“Ribosomes are most important cell organelles composed of RNA and protein that converts genetic code into chains of amino acids.”
What are Ribosomes?
A ribosome is a complex molecular machine found inside the living cells that produce proteins from amino acids during the process called protein synthesis or translation. The process of protein synthesis is a primary function, which is performed by all living cells.
Ribosomes are specialised cell organelles and found in both prokaryotic and eukaryotic cells. Every living cell requires ribosomes for the production of proteins.
This cell organelle also functions by binding to a messenger ribonucleic acid (mRNA) and decoding the information carried by the nucleotide sequence of the mRNA. The transfer RNAs (tRNAs) comprising amino acids, enter into the ribosome at the acceptor site. Once it gets bindup, it adds amino acid to the growing protein chain on tRNA.
Also Read: Cell Organelles
A ribosome is a complex of RNA and protein and is, therefore, known as a ribonucleoprotein. It is composed of two subunits – smaller and larger.
The smaller subunit, where the mRNA binds and is decoded and in the larger subunit, the amino acids get added. Both of the subunits contain both protein and ribonucleic acid components.
The two subunits are joined to each other by interactions between the rRNAs in one subunit and proteins in the other subunit.
Ribosomes are located inside the cytosol found in the plant cell and animal cell.
The ribosome structure includes the following:
- It is located in two areas of cytoplasm.
- Scattered in the cytoplasm.
- Prokaryotes have 70S ribosomes while eukaryotes have 80S ribosomes.
- Around 62% of ribosomes are comprised of RNA, while the rest is proteins.
- The structure of free and bound ribosomes is similar and is associated with protein synthesis.
The important ribosome function includes:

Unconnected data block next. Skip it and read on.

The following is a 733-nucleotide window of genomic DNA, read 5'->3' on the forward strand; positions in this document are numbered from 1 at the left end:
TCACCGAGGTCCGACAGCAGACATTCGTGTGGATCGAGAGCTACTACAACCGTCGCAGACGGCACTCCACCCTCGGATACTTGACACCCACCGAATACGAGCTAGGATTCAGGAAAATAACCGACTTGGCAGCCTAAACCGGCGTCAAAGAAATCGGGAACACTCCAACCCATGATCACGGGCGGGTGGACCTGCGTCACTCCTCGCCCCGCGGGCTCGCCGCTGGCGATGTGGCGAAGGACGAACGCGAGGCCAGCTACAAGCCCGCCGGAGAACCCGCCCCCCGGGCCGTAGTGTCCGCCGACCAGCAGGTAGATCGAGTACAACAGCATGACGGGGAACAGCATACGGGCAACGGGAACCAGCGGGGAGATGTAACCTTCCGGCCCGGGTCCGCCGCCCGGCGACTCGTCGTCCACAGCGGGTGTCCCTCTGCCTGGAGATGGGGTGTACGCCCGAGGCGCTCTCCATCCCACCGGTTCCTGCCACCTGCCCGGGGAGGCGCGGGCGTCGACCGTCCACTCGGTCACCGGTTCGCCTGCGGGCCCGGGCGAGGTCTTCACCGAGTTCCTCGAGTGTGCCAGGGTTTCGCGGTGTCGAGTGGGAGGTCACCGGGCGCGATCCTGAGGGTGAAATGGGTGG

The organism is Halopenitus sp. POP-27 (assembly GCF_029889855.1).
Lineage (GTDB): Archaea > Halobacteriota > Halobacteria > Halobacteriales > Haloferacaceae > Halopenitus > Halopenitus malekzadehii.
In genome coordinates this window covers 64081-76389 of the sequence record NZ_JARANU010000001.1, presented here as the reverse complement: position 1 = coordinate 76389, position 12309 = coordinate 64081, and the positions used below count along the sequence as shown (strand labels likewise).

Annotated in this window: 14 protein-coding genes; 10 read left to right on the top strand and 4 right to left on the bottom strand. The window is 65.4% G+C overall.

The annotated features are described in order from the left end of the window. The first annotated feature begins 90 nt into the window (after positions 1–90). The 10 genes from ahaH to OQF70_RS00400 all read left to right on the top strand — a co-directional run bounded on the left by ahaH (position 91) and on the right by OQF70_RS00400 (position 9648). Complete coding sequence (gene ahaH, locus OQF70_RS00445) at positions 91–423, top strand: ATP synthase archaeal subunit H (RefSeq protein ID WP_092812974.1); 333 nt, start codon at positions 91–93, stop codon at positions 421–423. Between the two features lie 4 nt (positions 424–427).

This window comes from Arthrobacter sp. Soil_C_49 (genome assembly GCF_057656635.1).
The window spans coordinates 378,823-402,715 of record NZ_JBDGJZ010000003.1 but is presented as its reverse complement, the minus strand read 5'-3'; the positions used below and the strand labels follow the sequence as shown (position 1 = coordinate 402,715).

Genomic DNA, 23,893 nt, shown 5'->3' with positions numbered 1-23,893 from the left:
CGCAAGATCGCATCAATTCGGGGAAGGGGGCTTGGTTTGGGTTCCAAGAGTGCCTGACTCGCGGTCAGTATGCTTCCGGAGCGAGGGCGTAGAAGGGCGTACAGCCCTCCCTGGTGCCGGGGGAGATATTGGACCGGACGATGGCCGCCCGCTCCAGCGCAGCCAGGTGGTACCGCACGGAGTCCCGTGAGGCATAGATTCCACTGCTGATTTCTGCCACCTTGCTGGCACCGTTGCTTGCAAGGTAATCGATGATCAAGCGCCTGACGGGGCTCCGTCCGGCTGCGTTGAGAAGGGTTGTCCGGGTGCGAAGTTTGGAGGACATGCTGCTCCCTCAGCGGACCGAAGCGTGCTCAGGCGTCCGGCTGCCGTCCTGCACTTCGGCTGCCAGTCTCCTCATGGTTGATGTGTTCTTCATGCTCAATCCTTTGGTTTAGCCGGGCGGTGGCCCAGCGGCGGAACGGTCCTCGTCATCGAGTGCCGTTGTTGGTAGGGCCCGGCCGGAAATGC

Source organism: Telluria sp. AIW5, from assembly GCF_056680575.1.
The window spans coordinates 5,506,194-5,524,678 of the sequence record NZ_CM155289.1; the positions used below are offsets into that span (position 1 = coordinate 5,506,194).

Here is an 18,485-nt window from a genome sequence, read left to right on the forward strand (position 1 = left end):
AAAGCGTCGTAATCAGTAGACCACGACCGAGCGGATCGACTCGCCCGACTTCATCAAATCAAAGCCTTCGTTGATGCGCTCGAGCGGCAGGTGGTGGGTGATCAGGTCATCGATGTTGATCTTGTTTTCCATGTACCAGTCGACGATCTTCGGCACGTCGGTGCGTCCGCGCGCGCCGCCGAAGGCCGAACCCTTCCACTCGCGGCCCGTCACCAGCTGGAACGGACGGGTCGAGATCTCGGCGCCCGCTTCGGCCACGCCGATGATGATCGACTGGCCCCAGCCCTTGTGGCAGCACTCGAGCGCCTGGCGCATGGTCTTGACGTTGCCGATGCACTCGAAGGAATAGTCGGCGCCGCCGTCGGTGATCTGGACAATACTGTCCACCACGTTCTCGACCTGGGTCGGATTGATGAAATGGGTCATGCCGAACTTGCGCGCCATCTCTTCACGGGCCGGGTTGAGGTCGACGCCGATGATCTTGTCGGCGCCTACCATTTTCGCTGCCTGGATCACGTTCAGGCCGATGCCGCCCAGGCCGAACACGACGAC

- It assembles amino acid to form proteins that are essential to carry out cellular functions.
- The DNA produces mRNA by the process of DNA transcription.
- The mRNA is synthesised in the nucleus and transported to the cytoplasm for the process of protein synthesis.
- The ribosomal subunits in the cytoplasm are bound around mRNA polymers. The tRNA then synthesises proteins.
- The proteins synthesised in the cytoplasm are utilised in the cytoplasm itself, the proteins synthesised by bound ribosomes are transported outside the cell.
Also Read: Cells
For more information on ribosomes structure and function, keep visiting BYJU’S website or download BYJU’S app.
Frequently Asked Questions
What is the function of the ribosome?
Ribosomes are the organelles that help in protein synthesis. Protein is required for many cell activities such as damage repair and other chemical processes.
What is a ribosome composed of?
A ribosome is composed of two subunits:
- the small ribosomal subunits- these read the mRNA
- the large ribosomal subunits- they form polypeptide chains of amino acids.
How does the ribosome work?
The ribosomal subunits come together and combine with the mRNA during protein synthesis. They bind to the mRNA and start the synthesis of proteins.
What are the two different types of ribosomes?
The two different types of ribosomes include:
- 70 S-found in prokaryotic cells
- 80 S-found in eukaryotic cells
How are prokaryotic ribosomes different from eukaryotic ribosomes?
Prokaryotic ribosomes include three individual rRNA molecules and contain the large ribosomal subunit, the 80s.
Eukaryotic ribosomes include four individual rRNA molecules and contain the small ribosomal subunit, the 70s.